I think this kinda nails it, such a weird/exciting territory! Where behaviour is no longer pre-determined by morals and beliefs, not even the actualist ones haha. Then it is pure intent that is guiding what I do each moment again as long as I remain naive, that’s where things get magical in a way that can never be planned in advance.

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A lot of the planning is just trying to set up to avoid negative emotions anyway, it’s kind of funny

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Yes it is! That is a good one, because ‘I’ am always scheming, why? To manufacture some sort of security, to avoid danger or tragedy or what have you. Then this weird thing happens where purity is being experienced and with it a safety that cuts all this scheming at the root, there is no need to scheme where this actual safety is experienced so palpably, what for :man_shrugging:?

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The other thing I would write @hunterad is I experience something similar all the time. Often with regards to training, like when I want to put more time into either training in the gym or martial arts (the thing that I actually wish to do), some sort of insecurity or fear will pop up and then I will cunningly turn it into an actualist matter - “I should be happy doing nothing otherwise I’m not progressing towards actual freedom” etc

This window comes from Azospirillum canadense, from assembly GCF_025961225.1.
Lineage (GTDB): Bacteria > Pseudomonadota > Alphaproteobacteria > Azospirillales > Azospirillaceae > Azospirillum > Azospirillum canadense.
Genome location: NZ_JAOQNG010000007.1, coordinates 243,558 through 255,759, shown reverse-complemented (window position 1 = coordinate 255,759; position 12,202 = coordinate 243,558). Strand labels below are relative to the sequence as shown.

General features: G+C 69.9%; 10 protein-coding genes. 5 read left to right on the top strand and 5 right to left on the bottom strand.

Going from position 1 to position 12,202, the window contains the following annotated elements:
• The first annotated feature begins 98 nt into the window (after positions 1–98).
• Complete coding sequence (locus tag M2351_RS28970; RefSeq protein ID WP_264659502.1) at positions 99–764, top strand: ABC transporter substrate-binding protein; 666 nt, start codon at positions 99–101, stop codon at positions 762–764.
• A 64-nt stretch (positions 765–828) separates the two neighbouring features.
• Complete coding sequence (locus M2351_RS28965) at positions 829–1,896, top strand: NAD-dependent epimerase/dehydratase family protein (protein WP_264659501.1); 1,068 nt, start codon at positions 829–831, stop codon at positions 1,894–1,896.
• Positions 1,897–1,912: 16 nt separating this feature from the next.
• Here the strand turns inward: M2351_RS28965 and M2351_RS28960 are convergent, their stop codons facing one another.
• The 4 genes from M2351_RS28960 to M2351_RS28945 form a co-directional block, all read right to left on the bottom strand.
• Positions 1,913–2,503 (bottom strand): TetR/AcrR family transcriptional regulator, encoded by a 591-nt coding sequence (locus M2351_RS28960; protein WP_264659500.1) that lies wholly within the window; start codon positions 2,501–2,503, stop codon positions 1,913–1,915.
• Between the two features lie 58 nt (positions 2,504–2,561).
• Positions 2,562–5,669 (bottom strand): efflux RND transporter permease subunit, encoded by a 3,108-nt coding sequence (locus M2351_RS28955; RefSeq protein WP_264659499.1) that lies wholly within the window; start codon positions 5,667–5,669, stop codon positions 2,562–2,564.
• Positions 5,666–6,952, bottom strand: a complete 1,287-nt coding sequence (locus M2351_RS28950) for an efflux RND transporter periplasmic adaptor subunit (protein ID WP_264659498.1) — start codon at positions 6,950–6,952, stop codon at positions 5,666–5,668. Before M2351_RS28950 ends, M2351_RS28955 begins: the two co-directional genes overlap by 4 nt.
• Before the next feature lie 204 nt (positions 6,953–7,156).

So it’s a cover up actually, then I will sit around doing nothing and not feeling good either, but apparently I’m being a good actualist cos I’m not pursuing real world desires…

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Super relatable there @Kub933

What you describe is called the superego in psychoanalytic theory: Id, ego and super-ego - Wikipedia

Interestingly, it’s a function that is theorized to be missing in psychopaths (who need to construct an artificial one to be socially functional):